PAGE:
Attribution: Homer G. Phillips. Painting by Vernon Smith [Missouri Historical Society, St. Louis, Objects Collection, 2016-058-0001]. Use permitted for educational purposes.

At 2601 N Whittier St. in The Ville neighborhood of St. Louis there stands a large, beautiful art deco brick independent living facility with 220 beds named for Homer G. Phillips.   

Unless you are a long-time St. Louis area resident, you may not know that name, but from 1937 that building and name have been synonymous with healthcare, education, and racial equity, and the effects of what happened in that building have changed the country and world with a long legacy of healthcare providers and pioneering treatments nurtured there. 

Through the 1910s, the Black population of St. Louis was booming as people were moving into cities to take advantage of new industrial jobs.   

As the population of the city grew, many were experiencing the effects of segregation.  The city’s only public hospital, City Hospital, was segregated and only accepted white patients and staff.   

In response to the need, Black community leaders and advocates persuaded the city to take action.  The city purchased a 177-bed medical facility in 1919 which was woefully inadequate for St. Louis’s 70,000 Black residents. 

Seeing the need, a local lawyer Homer G Phillips advocated for a bond issue to provide for the construction of a new hospital to serve Black St. Louisans. 

 Although the bond issue passed, the city aldermen were determined to open a new segregated wing of City Hospital.   

Knowing that the wing would be too small, and the hospital was in a white neighborhood and far from the people who needed it, Phillips continued to advocate until 6.3 acres were purchased and construction began on what would be called City Hospital #2 in The Ville, the vibrant center of St. Louis’s Black community.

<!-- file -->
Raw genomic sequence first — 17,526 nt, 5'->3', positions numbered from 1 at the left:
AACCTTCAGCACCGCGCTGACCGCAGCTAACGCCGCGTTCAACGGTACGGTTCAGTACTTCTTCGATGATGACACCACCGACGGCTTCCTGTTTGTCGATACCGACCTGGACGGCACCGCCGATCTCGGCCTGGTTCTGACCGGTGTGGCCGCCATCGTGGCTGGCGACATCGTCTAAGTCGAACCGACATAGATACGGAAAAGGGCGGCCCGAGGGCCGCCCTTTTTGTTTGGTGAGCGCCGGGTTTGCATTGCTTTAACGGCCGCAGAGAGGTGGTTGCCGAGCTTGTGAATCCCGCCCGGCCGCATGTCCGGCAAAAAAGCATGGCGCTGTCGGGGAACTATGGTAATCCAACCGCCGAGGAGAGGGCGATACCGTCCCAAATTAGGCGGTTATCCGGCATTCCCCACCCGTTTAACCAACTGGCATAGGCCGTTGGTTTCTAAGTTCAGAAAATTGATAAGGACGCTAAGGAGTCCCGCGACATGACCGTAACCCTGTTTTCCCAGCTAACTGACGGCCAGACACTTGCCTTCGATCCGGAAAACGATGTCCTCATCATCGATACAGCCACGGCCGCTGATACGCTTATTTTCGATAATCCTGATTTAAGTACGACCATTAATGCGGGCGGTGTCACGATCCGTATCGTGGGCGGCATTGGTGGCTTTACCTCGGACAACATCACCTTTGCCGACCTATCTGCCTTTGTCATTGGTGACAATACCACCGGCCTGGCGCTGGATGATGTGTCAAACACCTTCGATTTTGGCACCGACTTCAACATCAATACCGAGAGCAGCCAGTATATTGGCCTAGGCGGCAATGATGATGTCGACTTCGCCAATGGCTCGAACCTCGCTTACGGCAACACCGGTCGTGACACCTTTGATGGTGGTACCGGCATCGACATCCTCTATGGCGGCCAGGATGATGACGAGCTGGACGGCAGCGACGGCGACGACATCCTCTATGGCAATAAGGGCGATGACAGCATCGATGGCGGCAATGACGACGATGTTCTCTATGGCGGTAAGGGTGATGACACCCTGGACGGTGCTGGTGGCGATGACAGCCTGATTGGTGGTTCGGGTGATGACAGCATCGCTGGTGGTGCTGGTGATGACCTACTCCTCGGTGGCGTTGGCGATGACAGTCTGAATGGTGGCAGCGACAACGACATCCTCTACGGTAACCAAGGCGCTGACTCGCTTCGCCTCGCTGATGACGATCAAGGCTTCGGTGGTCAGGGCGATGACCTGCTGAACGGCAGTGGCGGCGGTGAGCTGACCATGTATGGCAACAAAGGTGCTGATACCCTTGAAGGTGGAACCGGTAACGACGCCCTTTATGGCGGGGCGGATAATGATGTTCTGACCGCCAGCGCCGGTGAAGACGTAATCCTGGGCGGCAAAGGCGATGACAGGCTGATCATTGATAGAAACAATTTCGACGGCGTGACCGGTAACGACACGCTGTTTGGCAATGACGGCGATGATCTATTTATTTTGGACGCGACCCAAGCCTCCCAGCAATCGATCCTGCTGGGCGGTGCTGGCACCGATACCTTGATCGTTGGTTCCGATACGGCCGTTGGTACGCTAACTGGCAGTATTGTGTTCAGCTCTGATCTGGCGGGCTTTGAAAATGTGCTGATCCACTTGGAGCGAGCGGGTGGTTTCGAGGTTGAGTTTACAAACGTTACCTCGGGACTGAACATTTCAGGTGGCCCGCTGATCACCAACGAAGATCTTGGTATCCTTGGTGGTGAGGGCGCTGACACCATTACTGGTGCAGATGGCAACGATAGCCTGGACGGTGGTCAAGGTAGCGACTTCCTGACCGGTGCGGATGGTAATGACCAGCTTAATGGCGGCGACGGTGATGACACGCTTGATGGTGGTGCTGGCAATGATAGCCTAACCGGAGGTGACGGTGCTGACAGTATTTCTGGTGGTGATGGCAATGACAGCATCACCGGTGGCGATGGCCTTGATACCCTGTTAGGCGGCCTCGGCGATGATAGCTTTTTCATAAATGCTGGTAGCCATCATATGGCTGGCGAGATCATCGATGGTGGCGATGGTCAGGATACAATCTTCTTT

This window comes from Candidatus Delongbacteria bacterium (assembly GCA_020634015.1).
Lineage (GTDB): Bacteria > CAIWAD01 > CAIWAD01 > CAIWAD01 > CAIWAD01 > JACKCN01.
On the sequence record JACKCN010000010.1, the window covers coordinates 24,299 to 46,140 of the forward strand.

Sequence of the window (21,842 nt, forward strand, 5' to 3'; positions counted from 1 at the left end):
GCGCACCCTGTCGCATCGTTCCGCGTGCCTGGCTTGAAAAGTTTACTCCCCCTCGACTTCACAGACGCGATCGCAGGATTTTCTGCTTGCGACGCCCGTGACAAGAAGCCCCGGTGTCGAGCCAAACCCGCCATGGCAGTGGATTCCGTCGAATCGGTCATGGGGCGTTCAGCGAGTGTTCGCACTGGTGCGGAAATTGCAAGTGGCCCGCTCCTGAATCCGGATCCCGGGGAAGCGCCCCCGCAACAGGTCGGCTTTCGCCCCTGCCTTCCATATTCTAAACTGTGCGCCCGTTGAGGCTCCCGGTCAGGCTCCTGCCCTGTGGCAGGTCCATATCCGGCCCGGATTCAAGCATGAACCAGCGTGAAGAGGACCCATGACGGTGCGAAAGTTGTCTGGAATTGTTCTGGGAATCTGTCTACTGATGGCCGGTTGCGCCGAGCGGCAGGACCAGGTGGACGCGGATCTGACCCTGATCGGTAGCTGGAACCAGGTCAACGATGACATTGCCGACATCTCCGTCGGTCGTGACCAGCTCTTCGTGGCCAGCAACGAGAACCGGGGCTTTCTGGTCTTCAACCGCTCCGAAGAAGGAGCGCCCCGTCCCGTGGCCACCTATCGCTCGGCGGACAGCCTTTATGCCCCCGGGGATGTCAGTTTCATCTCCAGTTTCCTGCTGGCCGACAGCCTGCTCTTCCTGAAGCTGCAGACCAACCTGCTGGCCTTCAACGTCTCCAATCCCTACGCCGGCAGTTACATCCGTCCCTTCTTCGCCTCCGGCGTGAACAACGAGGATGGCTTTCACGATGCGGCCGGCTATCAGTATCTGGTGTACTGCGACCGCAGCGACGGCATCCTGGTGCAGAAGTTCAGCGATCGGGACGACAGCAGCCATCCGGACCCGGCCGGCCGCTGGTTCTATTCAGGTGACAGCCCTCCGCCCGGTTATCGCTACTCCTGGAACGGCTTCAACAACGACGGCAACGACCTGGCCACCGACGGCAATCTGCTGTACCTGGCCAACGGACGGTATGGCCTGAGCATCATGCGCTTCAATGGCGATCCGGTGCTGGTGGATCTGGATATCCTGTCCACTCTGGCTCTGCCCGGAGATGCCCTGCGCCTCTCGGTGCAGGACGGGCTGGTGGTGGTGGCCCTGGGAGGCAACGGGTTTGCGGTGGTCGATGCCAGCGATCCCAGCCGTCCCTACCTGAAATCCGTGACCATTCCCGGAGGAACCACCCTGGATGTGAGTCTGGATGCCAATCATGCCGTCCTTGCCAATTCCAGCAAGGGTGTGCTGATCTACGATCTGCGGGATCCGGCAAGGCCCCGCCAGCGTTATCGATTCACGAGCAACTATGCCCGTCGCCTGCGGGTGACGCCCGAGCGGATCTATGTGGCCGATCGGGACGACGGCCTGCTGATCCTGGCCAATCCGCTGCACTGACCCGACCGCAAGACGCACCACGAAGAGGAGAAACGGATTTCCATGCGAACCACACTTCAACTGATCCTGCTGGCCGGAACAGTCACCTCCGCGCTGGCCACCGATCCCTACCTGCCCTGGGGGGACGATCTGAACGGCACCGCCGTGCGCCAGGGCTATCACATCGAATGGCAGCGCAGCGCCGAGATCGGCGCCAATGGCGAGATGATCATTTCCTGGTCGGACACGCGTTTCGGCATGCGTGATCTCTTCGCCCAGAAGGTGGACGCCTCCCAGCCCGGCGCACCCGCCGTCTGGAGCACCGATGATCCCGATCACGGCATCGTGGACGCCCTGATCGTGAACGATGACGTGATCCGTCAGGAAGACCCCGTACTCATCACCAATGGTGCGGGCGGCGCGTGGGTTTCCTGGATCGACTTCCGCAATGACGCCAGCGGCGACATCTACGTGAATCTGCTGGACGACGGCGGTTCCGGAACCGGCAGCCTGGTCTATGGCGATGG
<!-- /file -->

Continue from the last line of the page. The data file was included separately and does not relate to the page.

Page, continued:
The hospital was formally opened in February of 1937, 14 years after the bond issue had passed.  Phillips did not live to see the dream that he fought for realized.   

He was shot and killed before construction even began in a murder that remains unsolved.  In 1942 the hospital was renamed for the man who fought for accessible public healthcare for Black residents of St. Louis. 

The true lasting legacy of Homer G. Phillips Hospital, however, is far more than a building and name.  Less than a decade after it opened, the hospital was one of the 10 largest public hospitals in the country.   

One-third of all the graduates of America’s two Black medical schools served their residency at Homer G. Phillips and despite chronic underfunding from the city, the hospital pioneered new treatments in everything from wound care to IV feeding.   

The hospital trained and taught nurses through its nursing school and was the training site for thousands of other medical professionals like X-ray technicians and phlebotomists.  These professionals went on to serve across the country and around the world.   

The world also came to the hospital as its staff welcomed medical staff from around the world who were excluded from serving in white hospitals. 

Homer G. Phillips Hospital began accepting patients of all races in 1955 when the city’s healthcare system was desegregated.   

Phillips’ continued to influence medical education as in the 60s every department was headed by a physician who also taught at the medical schools of SLU or Wash U. 

 The city officially and abruptly closed the hospital in 1979, though in the wake of community protests, the building was soon named a St. Louis Landmark then placed on the National Register of Historic Places.   

The building was vacant for more than a decade until the hospital’s community clinic building was reopened, the nursing school was converted into a children’s home, and ultimately the main building was renovated to become an independent living facility.   

The legacy of this community institution lives on in the many babies born there, the many lives saved there, and the many medical professionals trained there.   

There is still a dedicated organization of nurses who are alumna of the nursing school at Homer G. Phillips Hospital.